A correspondence between Mr. T. W. Russell and Sir Horace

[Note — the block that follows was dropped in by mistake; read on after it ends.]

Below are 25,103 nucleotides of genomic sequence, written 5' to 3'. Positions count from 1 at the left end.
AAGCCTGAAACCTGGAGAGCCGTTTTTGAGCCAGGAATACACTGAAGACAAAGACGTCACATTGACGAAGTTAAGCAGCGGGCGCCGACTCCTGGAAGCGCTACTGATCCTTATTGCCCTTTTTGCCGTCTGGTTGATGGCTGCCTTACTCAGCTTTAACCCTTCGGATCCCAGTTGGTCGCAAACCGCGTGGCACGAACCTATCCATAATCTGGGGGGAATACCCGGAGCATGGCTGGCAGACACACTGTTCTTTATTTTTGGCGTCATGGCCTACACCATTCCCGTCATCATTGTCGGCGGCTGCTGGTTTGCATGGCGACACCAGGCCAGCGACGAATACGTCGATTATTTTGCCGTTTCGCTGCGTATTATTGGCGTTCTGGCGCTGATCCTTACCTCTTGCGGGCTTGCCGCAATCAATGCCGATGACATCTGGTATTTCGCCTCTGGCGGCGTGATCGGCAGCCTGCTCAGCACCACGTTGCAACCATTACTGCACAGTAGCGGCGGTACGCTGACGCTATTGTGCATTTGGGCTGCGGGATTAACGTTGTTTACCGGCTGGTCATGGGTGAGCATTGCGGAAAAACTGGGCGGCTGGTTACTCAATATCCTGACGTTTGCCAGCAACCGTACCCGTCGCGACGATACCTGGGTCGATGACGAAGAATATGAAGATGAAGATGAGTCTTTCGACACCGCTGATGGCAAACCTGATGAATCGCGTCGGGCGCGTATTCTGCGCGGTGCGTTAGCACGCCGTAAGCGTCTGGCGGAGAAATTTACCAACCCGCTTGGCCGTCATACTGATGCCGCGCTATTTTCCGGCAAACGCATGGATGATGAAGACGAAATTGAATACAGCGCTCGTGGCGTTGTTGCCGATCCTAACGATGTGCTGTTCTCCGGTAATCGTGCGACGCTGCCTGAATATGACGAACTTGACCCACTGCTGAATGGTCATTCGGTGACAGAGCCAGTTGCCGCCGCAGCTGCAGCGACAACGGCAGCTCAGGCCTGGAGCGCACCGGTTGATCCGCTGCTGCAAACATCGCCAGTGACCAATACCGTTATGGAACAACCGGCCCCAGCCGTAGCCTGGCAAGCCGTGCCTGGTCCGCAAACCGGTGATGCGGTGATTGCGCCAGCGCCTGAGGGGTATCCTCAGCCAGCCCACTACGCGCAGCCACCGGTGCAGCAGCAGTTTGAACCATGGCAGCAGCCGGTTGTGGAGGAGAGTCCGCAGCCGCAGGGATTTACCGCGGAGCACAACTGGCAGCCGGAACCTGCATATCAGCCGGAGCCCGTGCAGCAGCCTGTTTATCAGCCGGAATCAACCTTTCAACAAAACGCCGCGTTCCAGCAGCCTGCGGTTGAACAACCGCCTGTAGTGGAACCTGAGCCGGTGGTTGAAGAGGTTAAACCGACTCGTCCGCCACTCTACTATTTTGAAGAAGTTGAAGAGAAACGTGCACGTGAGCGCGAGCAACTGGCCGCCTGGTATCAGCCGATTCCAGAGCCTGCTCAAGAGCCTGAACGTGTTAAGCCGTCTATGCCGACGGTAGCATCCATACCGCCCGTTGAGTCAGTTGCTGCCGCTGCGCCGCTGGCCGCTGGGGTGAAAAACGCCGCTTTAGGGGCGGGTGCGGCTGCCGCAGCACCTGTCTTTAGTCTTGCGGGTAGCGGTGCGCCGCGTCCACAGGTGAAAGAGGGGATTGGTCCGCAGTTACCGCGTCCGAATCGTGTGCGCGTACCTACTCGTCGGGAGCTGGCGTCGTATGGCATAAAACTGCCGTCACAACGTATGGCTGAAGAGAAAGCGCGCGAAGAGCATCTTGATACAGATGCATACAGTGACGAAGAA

Plunkett, illustrating the vindictive attitude of the Department of Agriculture towards the Irish Agricultural Organisation Society, appears in the Irish papers of last Saturday. Mr. Russell, at the Congested Districts Board, had violently attacked the agricultural banks established under the auspices of the Organisation Society as based on a " rotten and indefensible system," and " unable to pay 2s. 6d. in the pound if wound up." Challenged by Sir Horace Plunkett to justify these charges, Mr. Russell altogether declined to enter into any controversy upon the subject. These persistent and deliberate attempts, with which Mr. Russell has now identified himself, to wreck voluntary effort in agricultural organisation are part of a very disagreeable page in the record of the present Government,—the driving of Sir Horace Plunkett from office at the bidding of Mr. Dillon. We note with regret, but not with surprise, the comments of the Belfast Northern, Whig on Mr. Russell's hostility to a Society but for whose labours the Department over which he presides would never have been created. " Especially did the agricultural banks arouse the hostility of those whose craft as gombeen men these banks had endangered. But even the gombeen man, the curse of Irish rural life, was able to secure an ally in the Vice-President of the Department. The electors of South Tyrone had refused to have him as their representative in Parliament, but this was positively an advantage in respect of his assaults upon agricultural organi- sation, for it was no longer possible for him to be called to account for his actions in the House of Commons."